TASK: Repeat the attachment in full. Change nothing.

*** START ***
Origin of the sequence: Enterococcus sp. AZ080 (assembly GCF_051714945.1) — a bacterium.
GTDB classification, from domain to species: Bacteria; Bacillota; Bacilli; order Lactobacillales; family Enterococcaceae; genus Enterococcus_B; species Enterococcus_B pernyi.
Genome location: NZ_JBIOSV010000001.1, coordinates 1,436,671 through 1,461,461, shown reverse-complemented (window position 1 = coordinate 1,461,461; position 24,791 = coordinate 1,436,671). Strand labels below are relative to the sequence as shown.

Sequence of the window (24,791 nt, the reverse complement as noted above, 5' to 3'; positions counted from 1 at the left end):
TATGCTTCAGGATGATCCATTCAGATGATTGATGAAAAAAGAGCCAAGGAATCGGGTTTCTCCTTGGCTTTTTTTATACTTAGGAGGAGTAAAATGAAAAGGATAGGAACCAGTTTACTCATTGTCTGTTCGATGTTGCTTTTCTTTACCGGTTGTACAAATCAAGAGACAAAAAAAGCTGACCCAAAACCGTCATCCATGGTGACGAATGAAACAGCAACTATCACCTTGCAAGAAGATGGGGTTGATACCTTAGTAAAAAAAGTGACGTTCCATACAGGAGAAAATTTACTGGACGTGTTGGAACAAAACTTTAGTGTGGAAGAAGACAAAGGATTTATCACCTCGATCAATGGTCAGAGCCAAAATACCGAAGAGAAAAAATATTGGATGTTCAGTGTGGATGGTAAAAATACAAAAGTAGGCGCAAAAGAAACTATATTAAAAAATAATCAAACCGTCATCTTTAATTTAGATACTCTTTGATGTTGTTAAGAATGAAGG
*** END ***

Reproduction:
Origin of the sequence: Enterococcus sp. AZ080 (assembly GCF_051714945.1) — a bacterium.
GTDB classification, from domain to species: Bacteria; Bacillota; Bacilli; order Lactobacillales; family Enterococcaceae; genus Enterococcus_B; species Enterococcus_B pernyi.
Genome location: NZ_JBIOSV010000001.1, coordinates 1,436,671 through 1,461,461, shown reverse-complemented (window position 1 = coordinate 1,461,461; position 24,791 = coordinate 1,436,671). Strand labels below are relative to the sequence as shown.

Sequence of the window (24,791 nt, the reverse complement as noted above, 5' to 3'; positions counted from 1 at the left end):
TATGCTTCAGGATGATCCATTCAGATGATTGATGAAAAAAGAGCCAAGGAATCGGGTTTCTCCTTGGCTTTTTTTATACTTAGGAGGAGTAAAATGAAAAGGATAGGAACCAGTTTACTCATTGTCTGTTCGATGTTGCTTTTCTTTACCGGTTGTACAAATCAAGAGACAAAAAAAGCTGACCCAAAACCGTCATCCATGGTGACGAATGAAACAGCAACTATCACCTTGCAAGAAGATGGGGTTGATACCTTAGTAAAAAAAGTGACGTTCCATACAGGAGAAAATTTACTGGACGTGTTGGAACAAAACTTTAGTGTGGAAGAAGACAAAGGATTTATCACCTCGATCAATGGTCAGAGCCAAAATACCGAAGAGAAAAAATATTGGATGTTCAGTGTGGATGGTAAAAATACAAAAGTAGGCGCAAAAGAAACTATATTAAAAAATAATCAAACCGTCATCTTTAATTTAGATACTCTTTGATGTTGTTAAGAATGAAGG